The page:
While he wasn’t ready to spike-up his hair and tattoo a car club logo on his chest, Car Guy Chronicle‘s contributor, Jim Palam, was more than willing to motor South on Highway 101 and immerse himself in the cuffed-denim and octane-fueled culture of the 18th annual VENTURA NATIONALS: RODS, CUSTOMS, BIKES & GUITARS!
There are lots of things that go together well – like bows & arrows, macaroni & cheese, Batman & Robin. But for those of us with octane in our veins, the rhythm of our lives purrs along best when there’s a stick shift in our hand and a wailing car song in our ears. From Jackie Brenston’s Rocket 88 and Chuck Berry’s Maybelline, to Golden Earring’s Radar Love and Deep Purple’s Highway Star, thumpin’ music and high octane has long been a potent elixir helping to fuel the fun and adventure factors in our Car Guys’ lives. So, it was with a tingling in my spine and Ramblin’ Man on my radio that I headed to the Ventura Fairgrounds for the VENTURA NATIONALS: RODS, CUSTOMS, BIKES & GUITARS!
This was the 18th annual gathering for this popular Central Coast car event at the spacious Ventura Fairgrounds. Acres of oceanside parkland and thousands of square feet of indoor meeting space got covered and filled with almost 1,000 hot rods, customs and vintage motorcycles. There were also pedal cars, vendor booths and an outdoor stage for high-energy music acts that fired up the fairgrounds, including the Delta Bombers, The 40 Acre Mule and Jackie Mendez. If the music wasn’t blasting from the live stage, it was booming from premium car audio systems that seemed to be a requisite component of the flaked and slammed Lowriders and Customs on display.
As I worked my way around the Fairgrounds I was struck by the dichotomy between the perception and reality of this denim-clad, Mid-Century influenced car culture. Tough LA street guys talked to me about their mission to pull kids out of gangs by providing projects for them in fabrication and speed shops. A heavily tattooed member of Satan’s Escorts dug into his cooler to give me a free bottle of designer water. Ruby-lipped moms and bandana-wrapped dads pushed their happy toddlers around the Fairgrounds in custom pedal cars. While there was rockin’ music and high-octane in the air there was something else, something special, much more present: there was lots of love – for the custom machines, the exciting music and of course for family and friends. Kudos go out to the hard-working staff of this event, especially to show producers, Aaron & Holly Stein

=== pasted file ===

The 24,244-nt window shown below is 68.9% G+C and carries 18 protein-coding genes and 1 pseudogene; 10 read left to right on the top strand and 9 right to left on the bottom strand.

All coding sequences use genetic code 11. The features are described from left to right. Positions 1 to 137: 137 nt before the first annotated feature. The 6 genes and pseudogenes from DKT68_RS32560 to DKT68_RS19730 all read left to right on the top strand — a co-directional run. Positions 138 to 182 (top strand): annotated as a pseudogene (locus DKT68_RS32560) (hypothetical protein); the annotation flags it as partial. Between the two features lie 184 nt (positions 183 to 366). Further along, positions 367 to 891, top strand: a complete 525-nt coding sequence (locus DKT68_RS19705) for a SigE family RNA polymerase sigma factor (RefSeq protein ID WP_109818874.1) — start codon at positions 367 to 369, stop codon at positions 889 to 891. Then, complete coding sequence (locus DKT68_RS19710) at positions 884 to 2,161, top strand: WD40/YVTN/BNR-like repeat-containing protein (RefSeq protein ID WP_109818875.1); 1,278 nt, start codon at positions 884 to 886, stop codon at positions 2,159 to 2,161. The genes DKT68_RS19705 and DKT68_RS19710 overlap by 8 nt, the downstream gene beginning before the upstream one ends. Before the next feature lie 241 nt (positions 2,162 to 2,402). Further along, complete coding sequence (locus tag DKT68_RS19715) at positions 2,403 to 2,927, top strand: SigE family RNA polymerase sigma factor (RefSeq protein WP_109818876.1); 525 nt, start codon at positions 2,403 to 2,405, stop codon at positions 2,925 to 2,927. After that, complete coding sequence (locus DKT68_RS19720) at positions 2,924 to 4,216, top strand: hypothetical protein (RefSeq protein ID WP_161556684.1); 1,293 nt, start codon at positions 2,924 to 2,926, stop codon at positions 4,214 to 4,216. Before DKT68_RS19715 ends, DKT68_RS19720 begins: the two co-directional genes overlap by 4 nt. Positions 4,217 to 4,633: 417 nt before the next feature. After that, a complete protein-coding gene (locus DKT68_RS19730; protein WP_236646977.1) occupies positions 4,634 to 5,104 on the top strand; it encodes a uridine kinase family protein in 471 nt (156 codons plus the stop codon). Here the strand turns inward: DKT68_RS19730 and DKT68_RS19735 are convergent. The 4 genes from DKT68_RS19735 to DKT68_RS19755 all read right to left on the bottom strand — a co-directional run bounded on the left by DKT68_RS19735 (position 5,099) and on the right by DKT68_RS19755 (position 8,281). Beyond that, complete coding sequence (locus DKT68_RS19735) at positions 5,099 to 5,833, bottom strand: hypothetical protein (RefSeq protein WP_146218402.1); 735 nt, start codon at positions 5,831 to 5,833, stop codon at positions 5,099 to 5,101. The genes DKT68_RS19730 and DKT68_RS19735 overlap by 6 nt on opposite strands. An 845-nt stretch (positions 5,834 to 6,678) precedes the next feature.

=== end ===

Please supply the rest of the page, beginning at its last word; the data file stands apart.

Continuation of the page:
Henry Ford introduced the Model T in 1908. With its simple design, interchangeable parts and affordability it not only became the best-selling car in the world, it became the choice for many hot-rodding transformations in the 1940s and 1950s. With the prosperity and Jet Age stylings of the 1950s and 1960s the “T” lost some of its allure, but you’ll still find excellent examples like this supercharged T-Bucket, top photo, at car shows and rod runs around the world.
Stacey Gann has a precious heart. Her full-custom ‘29 Model A Preciosa Corazon is another fabulous Kreation from K-Daddyz Kustomz of Bakersfield. Triple ascending and truncated velocity stacks give the motor from Mark’s Automotive a pipe organ profile. The club’s name, Loco Banditos, is scripted below an array of floating chrome buttons on the rod’s grille.
While there were over 22,000 El Caminos produced in 1959, it’s still pretty rare to spot one these days. It wasn’t the shimmering chrome or drool-inducing Candy Gold paint that alerted me to Gustavo Palacios’ long and low ’59 Chevrolet El Camino – it was the ear-drum-cracking, sonic thumping from its explosive audio system that stunned me and many of the other 7,000 attendees at the show. (Note to self: Add ear plugs to gear bag for next show).
FINK: An unpleasant or contemptible person; avoid at all costs. FINK ROD: A bad-ass bright metalflake green, supercharged ’34 Ford 5-Window Coupe; get behind the wheel if it’s the last thing you do. This Kustom Kulture Advisory brought to you by Fink Rod owner, Lillard Hill of Bakersfield.
FINK ROD Specs: Wicked from every angle, this homage to Hot Wheels and Ed “Big Daddy” Roth gets its bang from a supercharged Chrysler 392 Hemi. Power is delivered to a 4.56:1 Halibrand quick-change rear end via a Turbo Hydramatic 400 trans with a Gear Vendors overdrive. Fink Rod bites at defenseless roads with its massive 31×16.5 Hoosier tires!
Welcome to the Unfinished Line. Back in the day you rumbled through town in your primered hot rod not so much because you were going for a look, but rather that you spent your entire budget getting it running. These days, a primered, traditional or “patina” look is often the end goal – albeit most primers are now clear coated to seal and protect the finish. Edwin Hernandez’s ’38 Master Deluxe Business Coupe is a good example of one of the endless possibilities that can be achieved when going for a weathered, patina look.